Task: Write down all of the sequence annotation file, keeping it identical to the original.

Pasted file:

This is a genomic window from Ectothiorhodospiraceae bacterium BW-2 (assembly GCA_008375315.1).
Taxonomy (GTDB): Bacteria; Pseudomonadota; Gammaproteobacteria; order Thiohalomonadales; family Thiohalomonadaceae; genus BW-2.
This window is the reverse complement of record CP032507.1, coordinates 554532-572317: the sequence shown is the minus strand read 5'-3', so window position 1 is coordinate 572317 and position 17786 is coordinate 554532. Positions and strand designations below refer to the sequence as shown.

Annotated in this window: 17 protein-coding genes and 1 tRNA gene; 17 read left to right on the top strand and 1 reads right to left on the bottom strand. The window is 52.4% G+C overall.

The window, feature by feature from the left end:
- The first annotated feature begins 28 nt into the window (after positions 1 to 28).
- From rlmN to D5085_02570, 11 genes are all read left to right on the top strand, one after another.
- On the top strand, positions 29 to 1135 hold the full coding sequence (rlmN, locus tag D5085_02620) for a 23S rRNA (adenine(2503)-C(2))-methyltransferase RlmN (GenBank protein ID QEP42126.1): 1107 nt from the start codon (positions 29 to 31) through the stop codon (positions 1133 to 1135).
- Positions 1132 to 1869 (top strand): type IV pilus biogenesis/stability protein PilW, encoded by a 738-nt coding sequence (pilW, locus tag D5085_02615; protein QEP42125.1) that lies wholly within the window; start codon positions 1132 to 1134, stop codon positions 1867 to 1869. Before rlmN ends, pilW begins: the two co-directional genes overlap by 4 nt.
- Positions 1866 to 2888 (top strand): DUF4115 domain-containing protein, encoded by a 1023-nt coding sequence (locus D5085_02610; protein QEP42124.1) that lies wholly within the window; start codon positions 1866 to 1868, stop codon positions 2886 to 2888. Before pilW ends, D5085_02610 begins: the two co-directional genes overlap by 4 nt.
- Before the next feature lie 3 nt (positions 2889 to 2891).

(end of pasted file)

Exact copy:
This is a genomic window from Ectothiorhodospiraceae bacterium BW-2 (assembly GCA_008375315.1).
Taxonomy (GTDB): Bacteria; Pseudomonadota; Gammaproteobacteria; order Thiohalomonadales; family Thiohalomonadaceae; genus BW-2.
This window is the reverse complement of record CP032507.1, coordinates 554532-572317: the sequence shown is the minus strand read 5'-3', so window position 1 is coordinate 572317 and position 17786 is coordinate 554532. Positions and strand designations below refer to the sequence as shown.

Annotated in this window: 17 protein-coding genes and 1 tRNA gene; 17 read left to right on the top strand and 1 reads right to left on the bottom strand. The window is 52.4% G+C overall.

The window, feature by feature from the left end:
- The first annotated feature begins 28 nt into the window (after positions 1 to 28).
- From rlmN to D5085_02570, 11 genes are all read left to right on the top strand, one after another.
- On the top strand, positions 29 to 1135 hold the full coding sequence (rlmN, locus tag D5085_02620) for a 23S rRNA (adenine(2503)-C(2))-methyltransferase RlmN (GenBank protein ID QEP42126.1): 1107 nt from the start codon (positions 29 to 31) through the stop codon (positions 1133 to 1135).
- Positions 1132 to 1869 (top strand): type IV pilus biogenesis/stability protein PilW, encoded by a 738-nt coding sequence (pilW, locus tag D5085_02615; protein QEP42125.1) that lies wholly within the window; start codon positions 1132 to 1134, stop codon positions 1867 to 1869. Before rlmN ends, pilW begins: the two co-directional genes overlap by 4 nt.
- Positions 1866 to 2888 (top strand): DUF4115 domain-containing protein, encoded by a 1023-nt coding sequence (locus D5085_02610; protein QEP42124.1) that lies wholly within the window; start codon positions 1866 to 1868, stop codon positions 2886 to 2888. Before pilW ends, D5085_02610 begins: the two co-directional genes overlap by 4 nt.
- Before the next feature lie 3 nt (positions 2889 to 2891).